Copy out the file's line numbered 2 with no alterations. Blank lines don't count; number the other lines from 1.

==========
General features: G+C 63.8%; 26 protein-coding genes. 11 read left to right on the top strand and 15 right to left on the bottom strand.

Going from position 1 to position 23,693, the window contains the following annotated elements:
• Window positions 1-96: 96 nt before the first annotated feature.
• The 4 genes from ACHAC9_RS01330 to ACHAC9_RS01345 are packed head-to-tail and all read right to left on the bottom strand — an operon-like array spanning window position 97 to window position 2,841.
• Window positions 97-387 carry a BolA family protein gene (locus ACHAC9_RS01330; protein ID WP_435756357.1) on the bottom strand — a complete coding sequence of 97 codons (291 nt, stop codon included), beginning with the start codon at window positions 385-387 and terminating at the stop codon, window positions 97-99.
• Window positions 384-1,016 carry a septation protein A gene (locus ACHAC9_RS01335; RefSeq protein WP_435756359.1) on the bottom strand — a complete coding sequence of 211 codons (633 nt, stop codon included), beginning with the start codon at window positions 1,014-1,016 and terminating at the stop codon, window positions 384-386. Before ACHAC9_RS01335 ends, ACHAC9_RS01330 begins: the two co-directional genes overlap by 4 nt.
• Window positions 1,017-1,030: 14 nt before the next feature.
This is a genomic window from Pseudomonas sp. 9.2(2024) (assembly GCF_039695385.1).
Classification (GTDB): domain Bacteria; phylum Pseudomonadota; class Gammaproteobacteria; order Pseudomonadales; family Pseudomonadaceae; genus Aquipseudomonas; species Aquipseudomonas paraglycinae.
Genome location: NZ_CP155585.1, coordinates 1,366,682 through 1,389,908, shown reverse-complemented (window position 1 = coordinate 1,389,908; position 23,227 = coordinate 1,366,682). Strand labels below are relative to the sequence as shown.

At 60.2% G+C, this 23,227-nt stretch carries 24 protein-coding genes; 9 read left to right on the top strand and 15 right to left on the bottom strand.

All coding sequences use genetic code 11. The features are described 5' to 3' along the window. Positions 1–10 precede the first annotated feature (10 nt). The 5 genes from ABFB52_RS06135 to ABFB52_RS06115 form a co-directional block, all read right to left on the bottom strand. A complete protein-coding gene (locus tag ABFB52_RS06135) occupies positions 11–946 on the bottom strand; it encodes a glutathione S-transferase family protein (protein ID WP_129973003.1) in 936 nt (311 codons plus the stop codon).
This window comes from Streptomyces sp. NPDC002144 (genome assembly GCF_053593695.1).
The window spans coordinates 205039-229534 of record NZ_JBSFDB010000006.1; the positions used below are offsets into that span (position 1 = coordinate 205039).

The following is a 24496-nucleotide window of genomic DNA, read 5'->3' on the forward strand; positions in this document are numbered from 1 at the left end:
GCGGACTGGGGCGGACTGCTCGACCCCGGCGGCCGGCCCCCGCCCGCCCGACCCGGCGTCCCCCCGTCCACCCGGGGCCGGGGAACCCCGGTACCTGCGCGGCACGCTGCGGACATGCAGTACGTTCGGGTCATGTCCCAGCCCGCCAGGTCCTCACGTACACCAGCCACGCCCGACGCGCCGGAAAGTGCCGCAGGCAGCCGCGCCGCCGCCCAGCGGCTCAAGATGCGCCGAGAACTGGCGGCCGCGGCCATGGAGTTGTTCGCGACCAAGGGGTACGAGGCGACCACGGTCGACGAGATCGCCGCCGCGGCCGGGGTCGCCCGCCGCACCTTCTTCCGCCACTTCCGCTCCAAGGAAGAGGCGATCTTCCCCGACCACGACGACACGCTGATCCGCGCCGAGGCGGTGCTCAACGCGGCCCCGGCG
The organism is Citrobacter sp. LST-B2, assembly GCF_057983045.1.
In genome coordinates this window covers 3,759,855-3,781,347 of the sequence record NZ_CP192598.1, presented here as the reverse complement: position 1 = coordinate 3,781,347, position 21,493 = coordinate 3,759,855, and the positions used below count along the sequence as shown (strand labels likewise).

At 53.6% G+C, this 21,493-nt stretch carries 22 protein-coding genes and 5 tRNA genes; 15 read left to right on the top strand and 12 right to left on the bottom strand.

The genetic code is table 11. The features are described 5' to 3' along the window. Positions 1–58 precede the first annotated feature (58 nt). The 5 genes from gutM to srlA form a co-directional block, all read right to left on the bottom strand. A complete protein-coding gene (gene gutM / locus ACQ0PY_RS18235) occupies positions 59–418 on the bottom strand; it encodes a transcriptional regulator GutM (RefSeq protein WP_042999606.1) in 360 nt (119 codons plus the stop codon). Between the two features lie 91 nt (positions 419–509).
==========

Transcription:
Going from position 1 to position 23,693, the window contains the following annotated elements: